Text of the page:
Karl Lacson counts himself among the lucky ones. After graduating from university with a degree in digital art, he spent time unemployed before deciding a career in retail could offer a brighter future. The 28-year-old toured stores in London’s Westfield (Europe’s largest mall) with his résumé last year, and within two days was attending an interview with Calvin Klein Jeans; today, he is a Supervisor with the company, and satisfied with his lot.
“I enjoy the face-to-face interaction with customers,” he says. “I enjoy giving good customer service, and being thanked when that service is appreciated. I’m well aware of the current economic situation and how difficult it is to get a job. I hear it a lot from friends and family.”
- Eric Ropert, Head of Consumer Markets, KPMG in France
But despite the gloomy financials emanating from the retail sector, Lacson’s case isn’t that unusual. In fact, many of the retailers bucking the trend in 2012 have one thing in common: they’ve consistently hired, and invested in, staff.
The idea is catching on. Anecdotal evidence says retail’s staff-to-customer ratio may be plateauing after years of attrition – almost 51,000 US retail employees were made redundant in 2011, up from 38,751 in 2010 and beaten only by government and finance. And recent research points to the power of customer service in gaining market share.
All of which turns one of retail’s long-established rules – in times of hardship, cut fast and cut deep – on its head. Conventional thinking is that people are the biggest expense most companies have (particularly when you factor in benefits that add 30-50% to the average paycheck) and that choosing part-timers over full-timers, minimizing remuneration or simply shedding them is the best way to address the problem.
“A lot of retailers see labor as a cost to be minimized,” says Zeynep Ton, MIT Sloan School of Management Professor specializing in retail operation. “When retailers are under pressure, there’s not much they can do about the price of retail estate or the cost of merchandise, but cutting labor is so immediate. You see the effect right away.”
“The biggest mistake that clients could make is that when something goes wrong, their first step is to cut staff on the shop floor,” says Eric Ropert, Head of Consumer Markets at KPMG in France. “They cut rapidly and don’t take necessary time to understand the reason for their problems.”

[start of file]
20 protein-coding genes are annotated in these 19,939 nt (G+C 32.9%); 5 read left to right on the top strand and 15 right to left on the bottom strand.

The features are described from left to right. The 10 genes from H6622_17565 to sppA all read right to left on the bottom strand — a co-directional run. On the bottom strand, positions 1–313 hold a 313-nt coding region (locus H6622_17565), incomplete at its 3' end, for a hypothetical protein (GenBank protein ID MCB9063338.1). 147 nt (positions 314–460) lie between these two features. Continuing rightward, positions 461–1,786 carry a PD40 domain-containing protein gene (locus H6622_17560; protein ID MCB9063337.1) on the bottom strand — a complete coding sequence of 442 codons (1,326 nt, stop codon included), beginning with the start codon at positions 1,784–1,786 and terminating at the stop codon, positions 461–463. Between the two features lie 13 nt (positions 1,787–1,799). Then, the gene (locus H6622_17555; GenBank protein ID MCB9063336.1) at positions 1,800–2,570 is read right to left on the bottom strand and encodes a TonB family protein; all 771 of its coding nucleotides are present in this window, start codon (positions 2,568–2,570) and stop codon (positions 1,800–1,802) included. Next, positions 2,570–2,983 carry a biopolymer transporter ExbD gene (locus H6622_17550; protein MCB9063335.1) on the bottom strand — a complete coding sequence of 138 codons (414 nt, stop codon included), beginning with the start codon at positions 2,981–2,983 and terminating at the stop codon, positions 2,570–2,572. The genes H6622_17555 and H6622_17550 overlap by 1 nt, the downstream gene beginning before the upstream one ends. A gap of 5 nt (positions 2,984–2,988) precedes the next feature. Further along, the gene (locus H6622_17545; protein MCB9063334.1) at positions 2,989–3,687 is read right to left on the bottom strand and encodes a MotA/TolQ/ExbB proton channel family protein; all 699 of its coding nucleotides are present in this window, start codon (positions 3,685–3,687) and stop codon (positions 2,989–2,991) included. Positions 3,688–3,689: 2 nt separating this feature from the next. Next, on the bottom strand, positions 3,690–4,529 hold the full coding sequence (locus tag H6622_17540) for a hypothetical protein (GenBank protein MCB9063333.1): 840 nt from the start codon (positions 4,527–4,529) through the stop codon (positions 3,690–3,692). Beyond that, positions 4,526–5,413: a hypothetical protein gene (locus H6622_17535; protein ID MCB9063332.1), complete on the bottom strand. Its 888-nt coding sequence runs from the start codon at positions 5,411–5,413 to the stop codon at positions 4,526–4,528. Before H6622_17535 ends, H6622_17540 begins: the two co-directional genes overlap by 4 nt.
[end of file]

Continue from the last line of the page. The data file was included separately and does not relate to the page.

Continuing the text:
Many big-name retailers have fallen foul of this thinking, as creditors and bankers demand cuts to the cash flow when times get hard. When a struggling home improvement retailer’s new CEO was tasked with reducing costs and boosting profit in 2000, jobs were slashed. In the short-term, the tactic achieved its aim, but the store’s famous customer service was ruined. In 2005, it came last in a respected US customer satisfaction index and its share price dropped 8%. “The simple fact is that retail is a labor-intensive business,” says retail historian and author Robert Spector. “You have to have people there to take care of customers.”
What’s more, there is evidence that investing in staff actively pays off. Research by Marshall Fisher, Serguei Netessine and Jayanth Krishnan at The Wharton School found that for every US$1 increase in payroll, the average store could see an uplift of US$24-$28 in monthly sales. And some of today’s most successful retailers have spent the last few years defiantly investing in their staff rather than slashing and burning.
Uniqlo’s focus on high quality customer service – its new flagship Manhattan store has 520 floor staff, many of whom speak at least two languages – has helped it become the world’s third largest apparel retailer with projected 2012 revenue of US$10bn (see below). Sportswear giant Footlocker effected a major turnaround by employing 540 more store staff, adding up to 39,700 employees globally, when sales were suffering. It is now a retail poster child, anticipating US$6bn in annual sales by 2013, up almost 19% on 2010 figures.
When MIT’s Ton studied four retailers who invest in people (Mercadona, Spain’s largest supermarket chain, US grocery retailers QuikTrip and Trader Joe’s, and wholesale retailer Costco), she found they were all more successful than their direct competitors. At Costco – where internal promotion is the norm and employees earn about 40% more than at other local retailers – sales per employee are almost double that of its largest rival: US$986 per square foot compared to US$588. At Mercadona, where every new employee receives four weeks of training, sales per staff member are 18% higher than other Spanish supermarkets and 46% above those of an average US supermarket.